What shall I Do?

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What shall I Do?
Text: Luke 16:1-13
Occasion: Graduation
Audience: Adults
Theological Tradition: Wesleyan
Topic: Giving
Author: George Lyons


Direction

What we have is really God's and is to be used wisely to further God's work.

How to Get There

  • The story of the “corrupt manager” is not really what most people think of when they think of graduation. Instead of limitless options, he had next to none.
  • This manager had to stay on his boss's good graces, and make money, but he also was in direct contact with the people being exploited and in need of help. He was a target from both sides.
  • The manager has nothing recorded in his defense, perhaps he knew that nothing he said would change the boss's mind.
  • This manager did not have a lot of options, in fact he was being fired and completely out of options. With a charge of corruption over his head he couldn't exactly get another job.
  • The only thing he could think of was to get on the good side of someone, so he slashed prices forgiving over 3 years wages for each of the debters. He put the people in his debt, by making them less in his master's debt. It helped him, but at the master's expense.
  • And to make things even more confusing the master commends him for doing this, for costing him money.
    • Surely we aren't supposed to emulate this manager, or the master, are we?
    • And this parable comes right before the parable of the prodigal son. What if the two parables are connected? That we have two pictures of a God who defied people's expectations and understanding through forgiving in extraordinary ways?
  • After the parable, Jesus says we need to use our worldly wealth to make friends so that when it is gone we will be welcomed into eternal dwellings. In other words, if a bad man can even use money to its best effect, then can't God's people manage to use the resources he gives them to further God's cause and their own eternal good?
  • Money for a believer is not an end in itself, money is to be used. It is a means to an end. And as a believer it is a means to do as much good as possible now so that when it is all gone we can be welcomed into heaven with open arms.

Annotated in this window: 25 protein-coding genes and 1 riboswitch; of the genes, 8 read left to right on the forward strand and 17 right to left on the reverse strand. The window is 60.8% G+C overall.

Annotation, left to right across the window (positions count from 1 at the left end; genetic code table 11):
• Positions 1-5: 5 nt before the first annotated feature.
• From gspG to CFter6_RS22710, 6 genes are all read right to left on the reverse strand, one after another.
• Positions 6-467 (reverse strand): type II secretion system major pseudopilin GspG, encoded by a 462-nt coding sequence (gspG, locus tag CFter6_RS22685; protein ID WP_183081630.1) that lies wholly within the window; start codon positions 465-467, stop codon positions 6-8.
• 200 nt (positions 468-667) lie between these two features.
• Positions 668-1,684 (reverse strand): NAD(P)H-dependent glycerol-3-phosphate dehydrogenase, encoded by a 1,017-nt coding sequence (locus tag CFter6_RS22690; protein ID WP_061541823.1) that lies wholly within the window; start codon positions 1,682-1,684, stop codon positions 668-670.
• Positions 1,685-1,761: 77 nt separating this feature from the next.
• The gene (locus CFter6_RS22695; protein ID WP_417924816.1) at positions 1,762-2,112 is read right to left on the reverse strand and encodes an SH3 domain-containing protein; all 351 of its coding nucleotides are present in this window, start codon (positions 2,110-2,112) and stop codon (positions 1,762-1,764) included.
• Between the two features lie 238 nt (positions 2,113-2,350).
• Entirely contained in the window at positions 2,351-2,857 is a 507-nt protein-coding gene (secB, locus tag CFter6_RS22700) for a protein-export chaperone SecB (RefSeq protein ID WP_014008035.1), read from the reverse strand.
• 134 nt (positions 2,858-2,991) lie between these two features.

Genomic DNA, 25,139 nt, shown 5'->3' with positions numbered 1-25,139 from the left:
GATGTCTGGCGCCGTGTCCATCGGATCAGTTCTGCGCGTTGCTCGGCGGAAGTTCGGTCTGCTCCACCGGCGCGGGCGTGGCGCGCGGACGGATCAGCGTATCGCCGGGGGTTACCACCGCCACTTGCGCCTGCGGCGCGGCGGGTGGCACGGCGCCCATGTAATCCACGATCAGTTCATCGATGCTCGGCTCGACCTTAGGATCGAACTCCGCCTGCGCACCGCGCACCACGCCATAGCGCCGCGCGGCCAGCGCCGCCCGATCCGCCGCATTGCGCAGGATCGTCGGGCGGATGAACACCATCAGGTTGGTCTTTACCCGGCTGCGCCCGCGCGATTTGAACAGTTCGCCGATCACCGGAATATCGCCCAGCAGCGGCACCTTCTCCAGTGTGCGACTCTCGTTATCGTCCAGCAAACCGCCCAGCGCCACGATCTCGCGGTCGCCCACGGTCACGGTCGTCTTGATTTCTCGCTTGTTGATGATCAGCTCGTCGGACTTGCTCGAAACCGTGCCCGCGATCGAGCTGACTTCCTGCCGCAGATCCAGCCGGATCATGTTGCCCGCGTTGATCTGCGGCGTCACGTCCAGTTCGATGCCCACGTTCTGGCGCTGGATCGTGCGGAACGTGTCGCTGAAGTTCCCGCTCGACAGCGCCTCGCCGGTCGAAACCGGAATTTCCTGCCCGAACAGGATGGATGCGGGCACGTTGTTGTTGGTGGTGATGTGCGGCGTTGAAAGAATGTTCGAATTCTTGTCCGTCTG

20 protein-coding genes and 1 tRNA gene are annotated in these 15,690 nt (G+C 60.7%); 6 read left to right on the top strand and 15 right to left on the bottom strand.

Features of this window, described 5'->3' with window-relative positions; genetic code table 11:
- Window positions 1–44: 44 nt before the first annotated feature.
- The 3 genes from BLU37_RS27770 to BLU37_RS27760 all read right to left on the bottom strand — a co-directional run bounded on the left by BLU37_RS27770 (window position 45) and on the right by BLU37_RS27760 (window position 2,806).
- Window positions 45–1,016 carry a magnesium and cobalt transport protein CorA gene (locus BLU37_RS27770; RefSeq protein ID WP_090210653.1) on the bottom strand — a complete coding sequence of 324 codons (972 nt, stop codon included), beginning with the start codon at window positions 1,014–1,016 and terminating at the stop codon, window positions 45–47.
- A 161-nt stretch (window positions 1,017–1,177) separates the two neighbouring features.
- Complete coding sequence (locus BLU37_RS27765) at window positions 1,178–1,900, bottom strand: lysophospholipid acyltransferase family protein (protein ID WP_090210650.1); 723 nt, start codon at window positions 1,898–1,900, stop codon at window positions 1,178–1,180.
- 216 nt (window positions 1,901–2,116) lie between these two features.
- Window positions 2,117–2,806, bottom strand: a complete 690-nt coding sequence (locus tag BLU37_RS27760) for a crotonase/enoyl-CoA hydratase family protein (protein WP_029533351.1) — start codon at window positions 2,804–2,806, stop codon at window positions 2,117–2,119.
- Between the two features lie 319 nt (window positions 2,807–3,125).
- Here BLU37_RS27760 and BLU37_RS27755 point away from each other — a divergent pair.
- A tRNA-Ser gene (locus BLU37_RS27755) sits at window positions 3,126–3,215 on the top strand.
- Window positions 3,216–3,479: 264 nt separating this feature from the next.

• As believers we don't talk a lot about money, but we should. Money is not evil, it is the love of money that is the root of evil. John Wesley had a saying, “gain all you can, save all you can, so you can give all you can.”
  • The money that the manager gave was not his, but his master's and that is the point. What we have is not ours, it is God's. We are not masters of our possessions, but managers.
  • As you begin your life, consider, have you been wasting God's possessions that you are in charge of? (then 10-13)

This message was originally written by Dr. George Lyons, converted to this format by Brian M.

Things to Watch For

  • This is a difficult parable, and one that can easily be twisted to mean we need to be making all the money we can by every means possible, or what we can bribe our way to heaven. Neither of which is true.
  • Be very careful not to make this just about money. Money isn't even mentioned in the parable. It is a barter economy and this is about whatever resources they had and needed, not about money.
  • We know next to nothing about the manager's motives or agenda so be careful about painting him in either a positive or negative light. We just know that the master thought it was good that he forgave so much debt.
    • The passage does not say that the manager was truly corrupt, just that he was accused of wasting possessions. It could have been false rumors, or it could have been true, we don't know. In fact, he could have been wasting the boss's money by giving it away, we don't know.
    • We don't know a lot about why he did what he did. Did he regularly waste his master's stuff like this? Was he trying one last effort to make things right and these were horrible loans to begin with?

Other Ideas that use this Topic:

 DirectionCategory
Gifts for JesusChrist is the center of Christmas, and the reason we give.Experiential Learning
Hole-ee-nessAn offering box is passed and almost everything gets put inside, including a person. One character learns that tithing is the beginning of giving to God, not the end.Dramas